Letter: Dealer’s choice

Arnold Clark considers that more than 1,700 applicants were unsuitable for employment as apprentices and for “employment of any kind” (your report, 22 May). Could it be that Mr Clark’s recruitment process is in need of a major service?

Has he approached his local college, where he would find talented, motivated and employment-ready candidates? Has he spoken with teachers and lecturers about his current and future employee requirements?

Carnegie College works hard to ensure that all our students not only gain qualifications but possess the capability to gain and maintain employment, and progress in it.

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Each year, Carnegie trains more than 500 modern apprentices, many of whom were selected by employers while studying full-time for courses that gave them the requisite skills for entry into their chosen careers. That’s 500 young people becoming work-ready.

For many years we have worked with employers in west Fife, Scotland and the UK to match our training with the skills required in the workplace. We often tailor courses to meet these requirements.

Close relationships with employers enable our students to take part in work placements and benefit from the hands-on experience that helps to enhance their CVs. Employers benefit by seeing how a potential employee may fit into their business.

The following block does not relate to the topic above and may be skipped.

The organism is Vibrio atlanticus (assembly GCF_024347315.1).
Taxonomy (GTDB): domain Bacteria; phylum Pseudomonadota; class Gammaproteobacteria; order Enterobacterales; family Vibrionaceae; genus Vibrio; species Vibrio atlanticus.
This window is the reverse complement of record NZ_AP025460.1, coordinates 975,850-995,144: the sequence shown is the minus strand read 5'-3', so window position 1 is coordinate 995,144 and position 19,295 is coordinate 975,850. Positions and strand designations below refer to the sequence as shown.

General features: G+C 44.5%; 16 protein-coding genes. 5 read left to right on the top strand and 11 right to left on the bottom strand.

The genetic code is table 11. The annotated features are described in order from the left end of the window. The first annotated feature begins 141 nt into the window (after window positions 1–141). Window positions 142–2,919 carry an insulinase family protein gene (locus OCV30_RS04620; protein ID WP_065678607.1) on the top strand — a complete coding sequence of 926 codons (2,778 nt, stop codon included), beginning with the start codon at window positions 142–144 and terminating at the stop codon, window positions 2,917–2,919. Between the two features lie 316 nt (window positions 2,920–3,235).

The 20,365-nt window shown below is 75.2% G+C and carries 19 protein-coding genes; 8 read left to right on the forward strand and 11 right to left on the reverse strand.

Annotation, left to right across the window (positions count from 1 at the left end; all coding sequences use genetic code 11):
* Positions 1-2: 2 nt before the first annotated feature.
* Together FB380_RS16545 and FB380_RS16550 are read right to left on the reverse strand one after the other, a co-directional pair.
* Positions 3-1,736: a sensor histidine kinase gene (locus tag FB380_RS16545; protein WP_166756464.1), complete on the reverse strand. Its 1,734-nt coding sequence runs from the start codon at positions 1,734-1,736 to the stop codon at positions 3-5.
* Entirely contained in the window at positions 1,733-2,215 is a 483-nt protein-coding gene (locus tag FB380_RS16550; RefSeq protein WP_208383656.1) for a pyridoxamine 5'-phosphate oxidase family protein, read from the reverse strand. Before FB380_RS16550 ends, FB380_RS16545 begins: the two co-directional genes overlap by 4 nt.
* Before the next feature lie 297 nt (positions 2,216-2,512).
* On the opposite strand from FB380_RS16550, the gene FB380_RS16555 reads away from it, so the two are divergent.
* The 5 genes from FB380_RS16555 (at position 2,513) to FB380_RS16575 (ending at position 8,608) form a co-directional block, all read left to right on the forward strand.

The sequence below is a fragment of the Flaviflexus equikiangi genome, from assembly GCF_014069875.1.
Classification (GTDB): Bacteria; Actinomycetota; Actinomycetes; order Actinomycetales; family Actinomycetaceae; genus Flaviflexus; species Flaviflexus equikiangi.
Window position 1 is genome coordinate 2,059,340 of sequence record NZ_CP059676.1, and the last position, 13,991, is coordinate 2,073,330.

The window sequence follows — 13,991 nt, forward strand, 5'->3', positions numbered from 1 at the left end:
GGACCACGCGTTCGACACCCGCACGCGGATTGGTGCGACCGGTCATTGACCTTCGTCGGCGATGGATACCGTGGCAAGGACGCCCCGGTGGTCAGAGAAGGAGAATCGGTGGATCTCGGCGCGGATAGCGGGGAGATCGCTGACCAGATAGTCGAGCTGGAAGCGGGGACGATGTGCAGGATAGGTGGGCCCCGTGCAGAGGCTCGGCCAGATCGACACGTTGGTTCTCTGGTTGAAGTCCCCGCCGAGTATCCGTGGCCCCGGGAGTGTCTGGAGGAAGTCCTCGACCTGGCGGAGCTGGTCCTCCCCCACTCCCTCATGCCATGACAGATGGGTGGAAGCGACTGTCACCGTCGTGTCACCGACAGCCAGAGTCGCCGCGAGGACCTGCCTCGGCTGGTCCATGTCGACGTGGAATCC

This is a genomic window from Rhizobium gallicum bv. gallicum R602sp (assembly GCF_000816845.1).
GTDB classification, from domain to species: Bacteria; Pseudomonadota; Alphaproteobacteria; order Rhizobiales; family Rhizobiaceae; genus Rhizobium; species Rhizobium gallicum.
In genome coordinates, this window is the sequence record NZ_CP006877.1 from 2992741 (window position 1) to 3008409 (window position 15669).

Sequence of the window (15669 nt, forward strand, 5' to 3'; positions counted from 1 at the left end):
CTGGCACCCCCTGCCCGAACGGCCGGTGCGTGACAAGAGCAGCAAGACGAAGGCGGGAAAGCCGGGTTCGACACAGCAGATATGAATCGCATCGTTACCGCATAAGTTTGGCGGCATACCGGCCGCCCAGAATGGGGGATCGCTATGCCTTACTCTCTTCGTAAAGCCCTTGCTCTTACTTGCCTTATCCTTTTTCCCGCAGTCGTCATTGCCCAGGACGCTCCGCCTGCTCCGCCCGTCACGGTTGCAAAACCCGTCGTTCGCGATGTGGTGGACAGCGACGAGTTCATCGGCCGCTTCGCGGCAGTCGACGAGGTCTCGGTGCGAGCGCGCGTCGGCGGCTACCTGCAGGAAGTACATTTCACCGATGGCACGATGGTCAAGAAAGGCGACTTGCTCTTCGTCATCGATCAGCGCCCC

In today’s competitive job market, students recognise the advantage of qualifications and look to achieve their best, but sometimes extra help is required.

We make use of an Employment Readiness Scale to assess how ready a student is for employment. All our students are assessed on entry to college and essential skill gaps are identified.

This process means that individuals will receive the support and measures which ensure that, upon completion of their studies, they are ready for employment.

They may require support in areas such as maths, or written and oral communication skills, as they progress with their course. Carnegie College is about employability, not babysitting.

If Mr Clark is looking for a skilled and motivated workforce, he should begin by talking and working with Scotland’s local colleges. Help is out there. Taking up this assistance and guidance will undoubtedly save him time, and money, in the long run.

Geoff Fenlon

Principal and chief executive

Carnegie College

Pittsburgh Road

Dunfermline